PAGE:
Ramadan Poses Challenges for People With Diabetes

Ramadan, the lunar-based celebration in Muslim culture that started yesterday in the U.S., may pose unique challenges for people with diabetes, experts warn.

The 29- to 30-day period involves fasting during the day and unlimited food consumption between sunset and dawn.

For many people, fasting is safe - and even an effective way to cleanse, lose weight and deepen one's spiritual practice - but for diabetics, Ramadan may need to be approached with caution.

According to Dr. Kim A. Carmichael, associate professor of medicine at the Washington University School of Medicine, meals should be balanced and healthy during Ramadan. Maintaining one's body mass index should also be a goal, he said.

"Important factors to improve safety include a sensible diet, minimizing the use of simple carbohydrates and fats during the evening and early morning meals, maintaining good sleep hygiene, avoiding excessive exercise, maintaining adequate fluid intake and checking blood glucose levels frequently,” Dr. Carmichael told Endocrinology Advisor.

Medication and hydration

Another important factor to consider during Ramadan is medication adherence, Carmichael said.

“Metformin therapy is considered to be safe during Ramadan, as long as persons maintain good fluid intake," he stated.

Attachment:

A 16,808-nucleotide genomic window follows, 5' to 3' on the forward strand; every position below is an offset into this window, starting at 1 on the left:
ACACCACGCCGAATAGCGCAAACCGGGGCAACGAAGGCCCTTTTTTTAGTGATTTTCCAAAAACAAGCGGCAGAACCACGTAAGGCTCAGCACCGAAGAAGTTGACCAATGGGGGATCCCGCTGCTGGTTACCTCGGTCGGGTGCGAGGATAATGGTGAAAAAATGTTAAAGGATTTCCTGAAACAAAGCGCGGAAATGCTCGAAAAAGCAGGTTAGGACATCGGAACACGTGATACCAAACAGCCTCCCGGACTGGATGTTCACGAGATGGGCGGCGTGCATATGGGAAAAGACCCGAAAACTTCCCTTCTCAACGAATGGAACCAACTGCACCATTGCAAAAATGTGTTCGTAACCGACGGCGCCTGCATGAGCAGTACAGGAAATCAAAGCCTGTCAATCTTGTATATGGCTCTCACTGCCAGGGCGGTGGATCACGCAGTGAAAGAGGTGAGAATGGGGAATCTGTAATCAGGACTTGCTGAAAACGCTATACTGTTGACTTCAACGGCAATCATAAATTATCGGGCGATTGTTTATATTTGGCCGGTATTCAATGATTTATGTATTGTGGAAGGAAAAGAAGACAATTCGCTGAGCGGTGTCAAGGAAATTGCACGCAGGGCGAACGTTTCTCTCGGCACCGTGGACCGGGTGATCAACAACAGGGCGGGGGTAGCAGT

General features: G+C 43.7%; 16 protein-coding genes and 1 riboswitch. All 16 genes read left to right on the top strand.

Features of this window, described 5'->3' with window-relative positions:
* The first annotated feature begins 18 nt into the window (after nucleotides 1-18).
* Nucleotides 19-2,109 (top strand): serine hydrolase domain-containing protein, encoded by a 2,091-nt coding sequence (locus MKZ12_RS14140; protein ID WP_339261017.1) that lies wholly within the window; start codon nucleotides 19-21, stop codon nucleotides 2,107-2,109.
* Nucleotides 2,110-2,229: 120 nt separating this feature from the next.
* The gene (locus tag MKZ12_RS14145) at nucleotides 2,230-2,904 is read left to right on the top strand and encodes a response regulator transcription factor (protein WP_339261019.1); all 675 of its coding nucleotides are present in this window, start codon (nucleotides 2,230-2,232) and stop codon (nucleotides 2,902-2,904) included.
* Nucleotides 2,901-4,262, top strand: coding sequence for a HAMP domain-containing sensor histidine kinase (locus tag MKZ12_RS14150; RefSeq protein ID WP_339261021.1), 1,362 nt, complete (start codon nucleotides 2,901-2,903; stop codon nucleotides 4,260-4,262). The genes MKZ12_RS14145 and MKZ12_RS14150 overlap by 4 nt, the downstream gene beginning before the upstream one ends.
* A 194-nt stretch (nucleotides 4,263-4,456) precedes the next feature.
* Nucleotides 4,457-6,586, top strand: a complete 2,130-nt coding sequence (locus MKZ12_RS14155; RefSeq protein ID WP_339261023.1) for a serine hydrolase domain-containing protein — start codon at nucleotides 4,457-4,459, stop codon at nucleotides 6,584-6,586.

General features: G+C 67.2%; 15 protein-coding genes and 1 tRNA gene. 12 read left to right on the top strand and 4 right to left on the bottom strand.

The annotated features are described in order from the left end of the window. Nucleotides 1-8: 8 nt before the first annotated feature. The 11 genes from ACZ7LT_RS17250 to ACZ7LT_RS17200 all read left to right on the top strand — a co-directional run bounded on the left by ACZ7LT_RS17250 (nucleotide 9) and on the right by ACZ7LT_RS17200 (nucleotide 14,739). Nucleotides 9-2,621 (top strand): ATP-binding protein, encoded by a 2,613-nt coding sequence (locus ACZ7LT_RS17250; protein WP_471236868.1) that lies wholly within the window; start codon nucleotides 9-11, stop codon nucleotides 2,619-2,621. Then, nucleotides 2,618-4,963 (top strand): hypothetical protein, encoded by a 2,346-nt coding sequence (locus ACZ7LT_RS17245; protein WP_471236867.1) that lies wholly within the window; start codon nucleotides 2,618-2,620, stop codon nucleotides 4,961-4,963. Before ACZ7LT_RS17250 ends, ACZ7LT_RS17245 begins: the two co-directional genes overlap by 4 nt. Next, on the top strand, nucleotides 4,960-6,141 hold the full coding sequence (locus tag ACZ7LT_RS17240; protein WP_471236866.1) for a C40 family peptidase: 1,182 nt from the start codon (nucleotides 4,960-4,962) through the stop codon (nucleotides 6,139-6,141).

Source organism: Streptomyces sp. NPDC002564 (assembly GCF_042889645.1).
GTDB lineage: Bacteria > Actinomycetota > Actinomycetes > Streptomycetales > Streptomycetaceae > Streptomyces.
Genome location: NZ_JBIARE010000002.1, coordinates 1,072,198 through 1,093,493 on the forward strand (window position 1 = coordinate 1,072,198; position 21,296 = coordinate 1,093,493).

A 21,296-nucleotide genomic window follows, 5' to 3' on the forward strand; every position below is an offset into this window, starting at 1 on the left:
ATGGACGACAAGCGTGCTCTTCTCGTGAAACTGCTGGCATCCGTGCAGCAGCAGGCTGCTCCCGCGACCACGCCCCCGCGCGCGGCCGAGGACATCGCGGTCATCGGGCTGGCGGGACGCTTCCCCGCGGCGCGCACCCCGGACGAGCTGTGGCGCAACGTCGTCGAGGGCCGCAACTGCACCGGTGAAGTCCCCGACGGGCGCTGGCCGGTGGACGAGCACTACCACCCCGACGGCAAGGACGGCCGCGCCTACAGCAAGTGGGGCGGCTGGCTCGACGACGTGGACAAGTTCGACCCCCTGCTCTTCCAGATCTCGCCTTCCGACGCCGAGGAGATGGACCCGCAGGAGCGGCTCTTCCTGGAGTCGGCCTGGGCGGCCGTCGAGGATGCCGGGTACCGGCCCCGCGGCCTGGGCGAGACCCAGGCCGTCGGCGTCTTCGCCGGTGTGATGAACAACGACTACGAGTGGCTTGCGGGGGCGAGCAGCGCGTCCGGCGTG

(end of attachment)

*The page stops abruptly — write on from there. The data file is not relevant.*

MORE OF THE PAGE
Individuals should also take into account how their insulin therapy might need to be adjusted due to changes in meal times or sleeping.

According to Farhad Zangenah, assistant clinical professor of medicine at George Washington University School of Medicine in Sterling, Virginia, diabetic patients must be particularly aware of their fluid intake.

Hospitalizations have increased this month for type 1 and type 2 diabetes, Zangenah said, which can be due to any number of minor or major complications.

While religious practices and preferences remain an individual decision, doctors generally advise diabetic patients to avoid fasting and maintain a normal schedule during Ramadan.

“The Holy Koran specifically exempts the sick from the duty of fasting, especially if fasting leads to comorbidities for the individual," Zangenah said. "Patients with diabetes mellitus fall under this category because their chronic metabolic disorder may place them at high risk for various complications if the pattern and amount of their meal and fluid intake is markedly altered."

Source: Endocrinology Advisor

Image courtesy of winnond/FreeDigitalPhotos.net

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